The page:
4:51 at this festival and on the first night is this soloist from South
4:54 Africa. She does this joint where she puts on this Easter Bunny costume head thing and
5:01 a pink tutu and like Pippy Longstocking tights and a pointe
5:06 shoe and a Converse okay? And she performs this piece
5:12 where she climbs in and out of a plastic bag yeah—
5:20 (audience applause) JOSEPH: Yeah for like 20 minutes, okay? And
5:28 then she walks into the audience with saran wrap and she
5:32 puts it over people’s mouths (kissing noise) and she kisses them over their dental dam-ed
5:39 lips (kissing noise) for like another 20 minutes. And then
5:46 it ends. That’s it. In my head, the vision of South Africa is
5:55 Robben Island. Stephen Biko. In my head it is always the late 80s
6:03 and Nelson Mandela is the first person that I ever truly wanted to be free. The first
6:08 major metaphor for liberating me. The triangle of perspective
6:14 is crazy. I’m looking at this African woman for some sense of
6:18 root. She’s looking at European performance art trading in a mandala for a frayed pink
6:24 tutu and Europeans have always been looking at me ever
6:28 since my name was Langston Satchmo Josephine. Since
6:33 the days when they bred me. I am the descendants of an experiment in psyche and body, a fetish
6:41 taking my place in line, fractured, wondering when
6:44 this woman’s history stopped being mine. I’ve been flying
6:47 for the last forty-something hours, I am no sense of time, I’m just wondering which
6:50 one of us is asleep and which one is just tired.
7:00 And then. Exactly right then. I fall. This story begins in the middle, halfway across
7:17 the planet. I think that I’m awake. Last night at dusk I took a red-eye
7:26 across the Pacific and landed on the first morning of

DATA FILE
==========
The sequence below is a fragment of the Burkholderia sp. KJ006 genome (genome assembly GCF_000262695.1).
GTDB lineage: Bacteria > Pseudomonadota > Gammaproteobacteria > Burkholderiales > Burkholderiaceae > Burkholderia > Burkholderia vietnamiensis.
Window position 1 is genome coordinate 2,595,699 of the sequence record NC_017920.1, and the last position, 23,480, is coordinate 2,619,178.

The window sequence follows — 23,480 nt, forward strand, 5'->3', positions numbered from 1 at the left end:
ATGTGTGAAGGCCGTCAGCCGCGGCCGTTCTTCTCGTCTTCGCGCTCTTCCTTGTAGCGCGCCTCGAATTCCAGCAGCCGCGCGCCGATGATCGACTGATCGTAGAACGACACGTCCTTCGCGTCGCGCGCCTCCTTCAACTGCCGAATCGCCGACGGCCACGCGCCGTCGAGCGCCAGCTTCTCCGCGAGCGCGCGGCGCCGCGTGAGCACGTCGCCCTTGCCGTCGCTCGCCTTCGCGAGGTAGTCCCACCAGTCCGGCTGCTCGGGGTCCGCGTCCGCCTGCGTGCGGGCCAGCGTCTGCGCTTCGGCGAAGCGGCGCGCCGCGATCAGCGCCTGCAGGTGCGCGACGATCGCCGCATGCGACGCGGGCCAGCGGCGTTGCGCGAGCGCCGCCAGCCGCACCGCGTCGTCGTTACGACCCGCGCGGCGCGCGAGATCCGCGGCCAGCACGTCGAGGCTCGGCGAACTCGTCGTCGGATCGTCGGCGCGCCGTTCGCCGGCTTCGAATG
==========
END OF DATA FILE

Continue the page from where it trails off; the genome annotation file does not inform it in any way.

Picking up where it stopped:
7:29 summer in Japan. For the last forty-something hours it’s been day. I think I might be
7:38 dreaming but I’m not sure. I’m a living word lost in translation.
7:43 I guess this is a near death experience. I’m at the club in Japan. Everybody in hip-hop
7:52 knows that the culture is huge over here, mostly cause we
7:55 seen it on a Yo MTV Raps interview with the Wu-Tang Clan. Tokyo is like Times Square times
8:01 ten. Midnight feels like 11 a.m. plugged into a
8:04 socket. My hosts are all hip-hop kids, they insist, tired as I am,
8:10 I roll with them to the spot. I lead with my ego. I think, why not. I imagine that when
8:18 I enter the club, the music will stop. The rivers will part. The
8:27 reverence will begin. Behold! Japanese motherloves that sweat
8:34 my culture, authenticity is in the building! It’s me, thank you!
8:42 (audience laughter, light applause) JOSEPH: Born in 1975 in Queens, Tribe Called
8:47 Quest, Niles, Run DMC, the real hip-hop is obviously
8:50 oozing from all of my pores for all to see and all… ignore me. I am the only black
9:03 dude in the room except for the ones we’re all listening
9:07 to. I’m either so racist or so self-absorbed or oblivious that I
9:15 imagine some kind of props are due. Fist up. Head nods. Eye contact. None of that. I’m
9:32 invisible. Race doesn’t matter. I am just another guy that
9:37 might be a little too old to be at the club. (audience laughter)
9:43 JOSEPH: And in the great tradition of the wrong guy at the right party, I retired to
9:50 a corner, the music still bumping, but I ain’t been asleep since
9:57 yester-something and I fall … This story begins in the middle. With the
10:08 first African American woman I ever met. Was a white chick
10:14 from Lubbock, Texas. Molly Melching, bigaman? She moved to Senegal 20 years ago to work
10:22 for UNESCO and she never left. She married a Senegalese
10:26 man, had a daughter, was happy. Until he left. Molly
10:31 speaks Worlof, Tree, she’s a beast negotiator at the marketplace, geared down, highly respected